United States Soccer: Let's Face It, USA Is Just Not That Good Right Now
The United States just lost to Jamaica in the second round of World Cup qualifying.
I'll let that sink in for a moment. Then I'll say it again, so you know you're not dreaming.
The United States...just lost...to Jamaica...in the second round of World Cup qualifying.
Jurgen Klinsmann and Co. didn't even get midway off the pitch before the Jamaicans were jumping up and down and starting to play those vuvuzelas. It looked like a wild, tone-deaf symphony that wasn't going to stop until the sun came up—on Monday.
Let's face it, fellow Yanks; for the third time in as many matches, the U.S. men's national team has been an absolute disgrace to watch.
Getting off to a slow start against Antigua and Barbuda is forgivable. It was the first match, and it was a torrential downpour in Tampa. However, not being able to put away a country that perpetually confuses sportswriters everywhere with the question of "Barbados" versus "Barbuda" is never a good thing.
Our boys then traveled to Guatemala and gave up a late equalizer, earning only one point when three were mere minutes away. This time we scratched our heads a little harder, but Klinsmann helped us see the light:
"We're okay with the one point that we take away leading the group," Klinsmann told ESPN after the match, reminding us it was an away match. Never mind that Guatemala is currently ranked 91st in the world, sitting in between such powerhouses as Malawi and Qatar.
It was an away match, and when crappy teams play at home, they're automatically better. It's like FIFA 13...or something.
Friday's contest against Jamaica? I don't know how the Klins-meister is going to spin this one, but the squad we fielded in Kingston is, well, just not that good right now.
Sure, Tim Howard's a stud and will be until he retires at the age of 57.
Our defense? Arbitrary.
Our midfield? Lethargic.
Our forward? Impotent.
Our coaching? Laughable.
It really doesn't matter who we put on the back line, does it, Klinsy? You're 14 months into your reign, and your methodology of forming a team of defenders is about as haphazard as George Lucas' creation of Star Wars.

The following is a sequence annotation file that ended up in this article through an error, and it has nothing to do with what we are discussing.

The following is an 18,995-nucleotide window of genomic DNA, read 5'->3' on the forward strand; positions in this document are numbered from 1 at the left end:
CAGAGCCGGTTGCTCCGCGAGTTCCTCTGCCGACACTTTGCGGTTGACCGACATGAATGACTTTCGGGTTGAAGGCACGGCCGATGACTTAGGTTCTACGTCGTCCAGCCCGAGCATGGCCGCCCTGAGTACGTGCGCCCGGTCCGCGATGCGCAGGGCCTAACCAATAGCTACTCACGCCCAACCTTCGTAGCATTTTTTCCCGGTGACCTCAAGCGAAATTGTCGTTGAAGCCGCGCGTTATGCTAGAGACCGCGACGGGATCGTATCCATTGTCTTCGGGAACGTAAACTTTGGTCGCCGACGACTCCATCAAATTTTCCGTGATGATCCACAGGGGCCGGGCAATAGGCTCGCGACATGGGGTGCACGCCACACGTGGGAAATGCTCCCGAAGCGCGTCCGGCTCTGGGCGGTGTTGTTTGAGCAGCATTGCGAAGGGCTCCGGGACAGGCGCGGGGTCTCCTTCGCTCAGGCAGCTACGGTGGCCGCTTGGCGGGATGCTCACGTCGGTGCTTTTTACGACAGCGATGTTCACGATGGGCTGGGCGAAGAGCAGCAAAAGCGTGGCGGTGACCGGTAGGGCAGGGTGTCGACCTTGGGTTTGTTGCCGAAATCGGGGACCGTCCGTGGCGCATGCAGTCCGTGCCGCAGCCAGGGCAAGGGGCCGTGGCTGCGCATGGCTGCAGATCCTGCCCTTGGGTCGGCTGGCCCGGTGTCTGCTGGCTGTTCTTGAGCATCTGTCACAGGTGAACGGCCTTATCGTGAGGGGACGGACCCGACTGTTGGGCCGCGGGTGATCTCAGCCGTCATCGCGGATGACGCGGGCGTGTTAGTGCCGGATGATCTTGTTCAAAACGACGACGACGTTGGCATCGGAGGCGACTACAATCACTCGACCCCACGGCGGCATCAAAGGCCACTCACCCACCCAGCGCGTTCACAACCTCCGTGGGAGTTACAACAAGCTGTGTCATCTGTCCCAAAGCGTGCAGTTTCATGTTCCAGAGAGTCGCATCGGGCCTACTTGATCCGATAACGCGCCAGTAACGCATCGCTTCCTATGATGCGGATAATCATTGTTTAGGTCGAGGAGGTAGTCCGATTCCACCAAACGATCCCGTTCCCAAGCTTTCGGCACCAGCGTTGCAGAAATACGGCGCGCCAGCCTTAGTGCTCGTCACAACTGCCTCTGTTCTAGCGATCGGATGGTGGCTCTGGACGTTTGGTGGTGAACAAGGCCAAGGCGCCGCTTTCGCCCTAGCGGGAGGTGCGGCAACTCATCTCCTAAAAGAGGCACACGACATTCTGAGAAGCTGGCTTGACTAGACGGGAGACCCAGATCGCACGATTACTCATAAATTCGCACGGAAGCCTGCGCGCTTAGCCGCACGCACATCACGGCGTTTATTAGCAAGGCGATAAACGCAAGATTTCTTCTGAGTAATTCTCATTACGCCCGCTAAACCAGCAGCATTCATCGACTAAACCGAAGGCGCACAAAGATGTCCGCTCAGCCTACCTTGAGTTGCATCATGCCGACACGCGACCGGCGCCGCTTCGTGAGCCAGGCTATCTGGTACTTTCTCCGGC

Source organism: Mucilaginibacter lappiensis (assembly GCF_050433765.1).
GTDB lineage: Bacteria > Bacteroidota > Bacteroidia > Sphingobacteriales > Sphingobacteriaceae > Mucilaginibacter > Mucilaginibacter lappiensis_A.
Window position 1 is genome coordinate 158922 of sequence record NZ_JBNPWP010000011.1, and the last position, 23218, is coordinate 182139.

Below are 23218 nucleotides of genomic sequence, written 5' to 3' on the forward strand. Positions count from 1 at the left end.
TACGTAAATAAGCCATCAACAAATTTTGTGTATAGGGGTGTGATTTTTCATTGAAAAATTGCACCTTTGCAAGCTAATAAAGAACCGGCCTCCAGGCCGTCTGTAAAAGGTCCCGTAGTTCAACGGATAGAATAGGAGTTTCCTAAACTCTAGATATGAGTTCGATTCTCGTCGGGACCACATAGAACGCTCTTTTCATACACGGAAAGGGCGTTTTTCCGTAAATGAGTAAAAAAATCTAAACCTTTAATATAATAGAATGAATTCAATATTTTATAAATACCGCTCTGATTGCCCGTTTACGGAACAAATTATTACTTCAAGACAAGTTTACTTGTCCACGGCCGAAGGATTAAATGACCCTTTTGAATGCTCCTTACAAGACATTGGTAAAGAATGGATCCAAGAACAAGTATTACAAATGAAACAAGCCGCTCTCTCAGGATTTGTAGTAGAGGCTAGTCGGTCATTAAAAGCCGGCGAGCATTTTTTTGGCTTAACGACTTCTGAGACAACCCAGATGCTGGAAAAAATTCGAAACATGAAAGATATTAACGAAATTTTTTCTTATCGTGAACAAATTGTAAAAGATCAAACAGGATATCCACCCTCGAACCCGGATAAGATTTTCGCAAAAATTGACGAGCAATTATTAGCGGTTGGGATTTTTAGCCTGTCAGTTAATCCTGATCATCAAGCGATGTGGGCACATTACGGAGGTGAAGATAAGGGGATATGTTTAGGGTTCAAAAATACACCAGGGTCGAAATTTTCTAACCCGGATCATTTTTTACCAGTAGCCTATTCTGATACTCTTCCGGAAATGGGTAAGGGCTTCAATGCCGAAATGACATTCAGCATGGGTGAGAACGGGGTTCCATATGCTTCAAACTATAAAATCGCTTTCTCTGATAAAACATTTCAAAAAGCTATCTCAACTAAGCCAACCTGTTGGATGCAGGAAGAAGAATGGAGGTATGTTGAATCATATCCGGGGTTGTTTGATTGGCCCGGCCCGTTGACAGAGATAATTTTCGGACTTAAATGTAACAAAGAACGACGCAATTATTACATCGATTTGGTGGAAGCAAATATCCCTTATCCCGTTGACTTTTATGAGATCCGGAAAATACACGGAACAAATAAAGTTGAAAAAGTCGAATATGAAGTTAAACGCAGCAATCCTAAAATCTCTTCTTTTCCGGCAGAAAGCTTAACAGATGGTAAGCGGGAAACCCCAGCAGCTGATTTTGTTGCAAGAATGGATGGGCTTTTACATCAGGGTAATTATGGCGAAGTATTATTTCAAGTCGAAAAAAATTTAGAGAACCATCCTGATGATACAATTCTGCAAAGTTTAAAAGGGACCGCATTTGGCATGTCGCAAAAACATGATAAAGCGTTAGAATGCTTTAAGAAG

"Lightsabers! Exhaust pipes! Jedi flight! Anything's possible in my universe!"
If the midfield is a squad's waistline, we need to do some P90X. It's bigger than just having Michael Bradley and Landon Donovan out of the lineup. Kyle Beckerman could be a great NASL player, but he has no business competing internationally, and an out-of-shape Clint Dempsey ruled the midfield.
That's how bad it's been so far during World Cup qualification.
Will the U.S. earn a spot in World Cup 2014?
The offense? American strikers have accounted for one goal in three matches, and it was scored by Herculez Gomez—the 30-year-old that former manager Bob Bradley gave up on. Jozy Altidore? More like Jozy Anonymous.
Finally, we come to Jurgen Klinsmann, the pinnacle of American disappointment on Friday, the coup de grace to our chances against Jamaica. He started Kyle Beckerman, Maurice Edu and Jermaine Jones, all defensive midfielders, at the same time. He employed a one-striker formation for the last 17 minutes of the match. He kept an ailing Dempsey in the match for all 90 minutes.
I keep hearing, "We'll advance out of our group. You only need to earn second place."
When you "earn" second place in a group that includes Guatemala and Antigua and Barbuda (Barbados?), you've got to examine what your definition of the world "earn" really is.
You've also got to wonder if America can even take the pitch against Germany, Portugal and Spain if they can barely compete within this qualifying group.
Our football's just not that good, America. It's time we face facts and stop shouting "Don't tread on me!" because, well, we just got tread on.
If our quality doesn't take a sharp turn for the better before Tuesday, we won't make it out of the second round of CONCACAF qualification for World Cup 2014.
Don't think of that as tragedy. America playing like this against Brazil in front of a billion television viewers in 2014 would be a tragedy. The United States, if it continues to look like this, exiting qualification would be an act of mercy—akin to Travis shooting Old Yeller and putting that dying animal out of its misery.
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